We can not only show that there are an infinite number of not-mutually-reducible problems with asymptotically optimal solutions, but that there are an infinite number of distinct asymptotically optimal solutions.
Consider a Gödel Machine given the PA axioms. This machine is, by definition, asymptotically optimal for any problem with a solution that can be expressed and proven optimal within PA.
Courtesy of Gödel's incompleteness theorems, we know there are problems outside any given consistent axiomatic system which contains, for example, PA. That means that for any Gödel Machine armed with PA+X for any PA consistent axioms X, there is another Gödel Machine, distinct from the first, with axioms PA+X+Con(PA+X). This can prove things distinctly beyond that which can be proven by the first, and so will have a wider range of problems for which it is asymptotically optimal. The easiest of these to see is proving things about what the first machine can actually eventually solve. This is something that the first machine is not only not optimal for, but cannot even do.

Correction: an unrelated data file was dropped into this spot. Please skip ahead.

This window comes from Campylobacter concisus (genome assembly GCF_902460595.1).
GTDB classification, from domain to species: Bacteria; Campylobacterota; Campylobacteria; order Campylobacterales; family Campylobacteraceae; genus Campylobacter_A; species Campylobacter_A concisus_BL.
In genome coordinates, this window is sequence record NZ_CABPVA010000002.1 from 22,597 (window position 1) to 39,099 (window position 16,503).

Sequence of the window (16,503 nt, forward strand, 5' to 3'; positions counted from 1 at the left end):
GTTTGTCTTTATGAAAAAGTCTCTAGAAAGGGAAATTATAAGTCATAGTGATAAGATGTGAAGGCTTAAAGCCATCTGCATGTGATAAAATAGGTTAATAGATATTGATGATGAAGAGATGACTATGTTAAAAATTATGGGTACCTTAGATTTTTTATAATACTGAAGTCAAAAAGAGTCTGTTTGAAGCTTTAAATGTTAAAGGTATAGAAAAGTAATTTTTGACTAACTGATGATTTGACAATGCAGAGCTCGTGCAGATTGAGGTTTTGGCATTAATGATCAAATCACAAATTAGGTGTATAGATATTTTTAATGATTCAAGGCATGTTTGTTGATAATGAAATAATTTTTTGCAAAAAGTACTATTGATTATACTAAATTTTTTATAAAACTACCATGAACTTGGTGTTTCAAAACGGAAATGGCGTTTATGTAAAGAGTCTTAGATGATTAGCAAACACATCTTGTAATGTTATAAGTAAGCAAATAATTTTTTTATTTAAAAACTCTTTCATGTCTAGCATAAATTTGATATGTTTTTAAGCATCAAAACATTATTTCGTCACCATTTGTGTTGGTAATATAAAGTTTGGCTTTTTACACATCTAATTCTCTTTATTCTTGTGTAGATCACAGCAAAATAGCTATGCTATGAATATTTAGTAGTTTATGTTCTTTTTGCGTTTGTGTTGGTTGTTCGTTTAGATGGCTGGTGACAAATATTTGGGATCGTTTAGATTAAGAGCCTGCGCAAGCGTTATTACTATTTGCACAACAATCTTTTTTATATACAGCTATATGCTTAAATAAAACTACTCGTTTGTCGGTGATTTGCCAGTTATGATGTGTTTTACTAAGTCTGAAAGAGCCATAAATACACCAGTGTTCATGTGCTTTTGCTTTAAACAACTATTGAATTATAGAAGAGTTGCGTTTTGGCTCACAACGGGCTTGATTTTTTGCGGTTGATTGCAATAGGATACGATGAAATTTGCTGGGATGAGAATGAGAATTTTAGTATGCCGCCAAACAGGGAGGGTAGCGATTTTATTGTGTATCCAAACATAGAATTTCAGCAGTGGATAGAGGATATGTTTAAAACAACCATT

Now, we can ask if this is really a class of distinct solutions, we can say "mightn't we construct a Gödel Machine that takes as input, in addition to the problems it solves, a list of axioms it should assume?" Yes, we could do this, which might seem to make the entire above hierarchy collapse into a single solution, but we must remember the UTM. The UTM can solve any problem given the right algorithm as additional input, but that does not mean that all problems are solved by the UTM, merely that all solutions can be executed on it.
All Shadow priest spells that deal Fire damage now appear green.
Big freaky cereal boxes of death.